5. A hot and cold frostop unit for food and salad bars comprising a pan including a bottom wall and a peripheral wall enclosing a hollow cavity and a top for the pan, said top including at least one opening for supporting a food container, means in heat exchange relation to the top and peripheral wall for cooling the top and hollow cavity and to form frost on the upper surface of the top around the periphery of the opening and the container supported therein when in a cold operational mode, a water heating unit communicated with the pan for circulating a quantity of water and heating the water to a desired temperature in relation to the cavity in the pan when in the hot operational mode with the water in the pan being in heat exchange relation to the food container supported in the top opening, and baffle means disposed in the pan, said baffle means including a plurality of perforated plates having parallel side and end edges, each side edge of each baffle plate including a laterally extending flange with the flanges engaging the bottom of the pan to support the perforated plates in spaced relation to the bottom of the pan, said heating unit including a water inlet and outlet associated with the pan for circulation of water through the heating unit and back into the pan with water entering the pan entering under the baffle plates for more even distribution of heated water up through the perforated plates, the endmost edges of a plurality of abutting baffle plates being spaced from the peripheral wall of the pan to provide circulation around the ends of a plurality of abutting baffle plates.
Description
BACKGROUND OF THE INVENTION

1. Field of the Invention

The present invention generally relates to a hot and cold frostop for a food and salad bar in which the unit may be utilized to maintain food products at a predetermined serving temperature regardless of whether the food products are those which are desired to be heated or those which are desired to be cooled. The hot mode is used independently of the cold mode and the unit includes removable components and a selectively operable heating unit and refrigeration unit. The heating unit is operative by heating water that is in heat exchange relation to food pans mounted removably on the unit and the refrigeration unit is provided with heat exchange tubes associated with the upper end of the unit for cooling containers having food products therein by utilizing the natural tendency of cold air to migrate downwardly around the periphery of the containers for maintaining them cold.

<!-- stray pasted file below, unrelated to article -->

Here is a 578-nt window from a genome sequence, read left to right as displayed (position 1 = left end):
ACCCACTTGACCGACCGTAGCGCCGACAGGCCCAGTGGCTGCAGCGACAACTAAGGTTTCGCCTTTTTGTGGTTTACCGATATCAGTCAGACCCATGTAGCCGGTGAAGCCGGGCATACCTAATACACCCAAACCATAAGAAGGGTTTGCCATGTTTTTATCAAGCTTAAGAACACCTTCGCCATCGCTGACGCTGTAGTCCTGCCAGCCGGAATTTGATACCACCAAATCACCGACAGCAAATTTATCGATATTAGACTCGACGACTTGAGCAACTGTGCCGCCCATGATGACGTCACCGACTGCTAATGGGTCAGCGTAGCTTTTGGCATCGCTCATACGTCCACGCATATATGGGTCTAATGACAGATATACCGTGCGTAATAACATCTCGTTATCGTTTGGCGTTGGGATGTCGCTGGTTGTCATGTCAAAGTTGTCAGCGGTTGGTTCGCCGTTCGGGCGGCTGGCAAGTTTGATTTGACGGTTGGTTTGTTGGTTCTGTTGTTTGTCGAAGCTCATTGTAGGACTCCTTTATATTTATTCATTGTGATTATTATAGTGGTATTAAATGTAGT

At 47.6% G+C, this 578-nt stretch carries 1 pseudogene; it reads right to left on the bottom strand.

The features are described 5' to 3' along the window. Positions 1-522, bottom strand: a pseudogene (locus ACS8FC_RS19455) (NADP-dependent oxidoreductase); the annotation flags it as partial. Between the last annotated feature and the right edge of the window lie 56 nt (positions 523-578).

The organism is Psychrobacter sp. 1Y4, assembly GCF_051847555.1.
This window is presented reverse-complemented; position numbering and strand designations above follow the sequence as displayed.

INFORMATION DISCLOSURE STATEMENT

My prior U.S. Pat. No. 4,407,143 issued Oct. 4, 1983 discloses a frosted condiment holder or frostop utilizing a refrigeration system in which the refrigerant tubes forming the evaporator of a refrigeration system is oriented at the top of a hollow pan or cavity in which the top becomes frosted and a plurality of food containers are positioned and supported from apertures in the top of the unit. The patent covering the frostop utilizes the well-known principle that cold air will migrate downwardly in the cavity thereby achieving a chilling effect along the surfaces of the containers thereby chilling or cooling the product from the top down to the bottom.

Additional prior patents are known which are relevant but not particularly pertinent to the invention. The additional prior patents are as follows:

______________________________________3,308,6333,526,4853,780,7943,797,5633,952,7944,250,9594,288,991______________________________________

The above-listed patents disclose relevant structures, some of which include cooling arrangements and some of which include heating arrangements, but none of them disclose the specific association of the cooling unit and heating unit utilizing hot water heat exchange medium for the heating unit in a manner similar to that disclosed and claimed in this application.

SUMMARY OF THE INVENTION